Kondo's thesis is that objects should "spark joy" in your hand if they merit a place in your life. If they do not, they should be thrown away. Kondo is superbly didactic: sometimes barking ("Let me be very clear"); sometimes fey ("Start with clothes you wear close to your heart. Can you guess why? Because that's where you feel joy - in your heart, not in your head"). One chapter is titled "Store Bras Like Royalty". The book is clearly a kitsch classic.
Outside tidying and diet plans, there are few crisp divisions to be drawn. Read en masse, self-help books blur into indistinction, partly because their defining precepts can get buried in jocular digression; partly because, to entrap the reader, all try to tell a novel in the second person - the one-size-fits-all Story of You.
For example, in The Success Code by John Lees, which advises shy people in business on how to come out of their shells without morphing into pseudo-Alan Sugar horrors: "You're at a conference taking coffee between seminars. A new face looms towards you: a gleaming smile, a firm handshake, a business card is offered. Two sips of coffee later you're being bombarded with a speech: a network ambush."
Or in Calmer, Easier, Happier Screen Time by Noël Janis-Norton: "Your child or teen has managed to convince you to let him have screens in his bedroom. Your child or teen is on a device after midnight."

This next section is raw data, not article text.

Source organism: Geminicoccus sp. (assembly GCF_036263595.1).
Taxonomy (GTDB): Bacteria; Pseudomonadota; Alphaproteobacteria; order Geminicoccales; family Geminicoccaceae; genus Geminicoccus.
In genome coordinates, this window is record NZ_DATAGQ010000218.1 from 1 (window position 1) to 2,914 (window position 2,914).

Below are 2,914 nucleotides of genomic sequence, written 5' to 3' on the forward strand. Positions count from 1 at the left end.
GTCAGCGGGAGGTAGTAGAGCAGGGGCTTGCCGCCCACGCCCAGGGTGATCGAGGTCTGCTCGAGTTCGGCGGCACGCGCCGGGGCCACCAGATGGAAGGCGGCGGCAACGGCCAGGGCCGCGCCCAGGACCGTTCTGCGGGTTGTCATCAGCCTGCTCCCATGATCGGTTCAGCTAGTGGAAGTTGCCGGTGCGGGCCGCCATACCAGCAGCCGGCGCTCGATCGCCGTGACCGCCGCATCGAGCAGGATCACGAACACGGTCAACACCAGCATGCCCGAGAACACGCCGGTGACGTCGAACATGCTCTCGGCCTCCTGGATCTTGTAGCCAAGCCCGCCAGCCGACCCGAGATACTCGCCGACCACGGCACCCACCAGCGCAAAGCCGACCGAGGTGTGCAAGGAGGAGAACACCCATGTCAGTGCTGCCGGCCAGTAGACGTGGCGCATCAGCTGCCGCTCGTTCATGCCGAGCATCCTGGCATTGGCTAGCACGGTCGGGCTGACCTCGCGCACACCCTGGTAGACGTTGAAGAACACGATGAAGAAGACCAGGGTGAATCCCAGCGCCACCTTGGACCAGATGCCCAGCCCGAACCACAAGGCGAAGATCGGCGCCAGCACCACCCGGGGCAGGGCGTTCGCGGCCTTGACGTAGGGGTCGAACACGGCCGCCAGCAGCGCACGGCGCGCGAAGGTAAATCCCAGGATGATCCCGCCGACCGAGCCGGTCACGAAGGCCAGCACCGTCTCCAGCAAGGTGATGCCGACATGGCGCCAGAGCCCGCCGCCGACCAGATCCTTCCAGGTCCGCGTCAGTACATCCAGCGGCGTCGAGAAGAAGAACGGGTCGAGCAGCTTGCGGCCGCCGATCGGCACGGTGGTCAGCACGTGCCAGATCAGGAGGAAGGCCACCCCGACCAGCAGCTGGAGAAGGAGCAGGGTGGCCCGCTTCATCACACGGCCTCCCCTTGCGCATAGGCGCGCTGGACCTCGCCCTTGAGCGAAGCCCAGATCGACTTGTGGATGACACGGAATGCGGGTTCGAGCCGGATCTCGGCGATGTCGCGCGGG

Although these two stories portray different lives, the incantatory "you" makes them easily muddled, as do their overlapping concerns: that we are forgetting how to converse.
Another reason that this year's self-help books shade into one another is because most are hawking, more or less overtly, mindfulness, the meditation method that is on its way to being enshrined as a panacea. Crudely described, it is Buddhist meditation minus all the other beliefs; the mind must observe its thoughts dispassionately - accepting that anxieties are there without actually feeling anxious, for instance.
Unfortunately, Ruby Wax's frenetic Mindfulness Guide for the Frazzled is more successful at infecting the reader with Wax's original mania than with her new-found calm. Following her 2013 memoir about depression, Sane New World, this how-to guide is also confessional. However, Wax has not reconciled her comic voice, that of a highly strung Jew, to her Zen message: "New York is gang rape on the senses" jars with "bring your point of focus back to your breath, back to where you feel more peaceful and present".
The best book to deal squarely with mindfulness is a more conventional memoir, and far better written. Into the Magic Shop by the neurosurgeon Dr James R Doty recounts his childhood initiation into mindfulness (although in the 1960s it had no such name) by an eccentric old lady in a magic shop in California. Whereas most self-help books sketch out the slippery concept of "you", in whom the reader may or may not recognise themselves, Doty's first-person account is far more engaging, a worked example of the abstracts. The Wisdom of Groundhog Day by Paul Hannam is amenable for a similar reason. Hannam suffered from depression, but believes that the 1993 film Groundhog Day, starring Bill Murray, taught him everything he needed to know about happiness. In the film, Murray plays a conceited weatherman trapped in the same day, cyclically, until he discovers the secret of happiness. The trick, Hannam argues, is to embrace human interaction and relish the small pleasures of each moment.
Mindfulness has its part to play in Hannam's advice, but he doesn't freight it with all his hopes. There is no panacea. Even "mindful" colouring can backfire.
"I will sit there worrying if I'm going to mess it up," wrote Lucy Fyles, a 24-year-old colouring enthusiast, on her blog last year. "I might colour that green, but what if I get it wrong, what if it's too green?" © Telegraph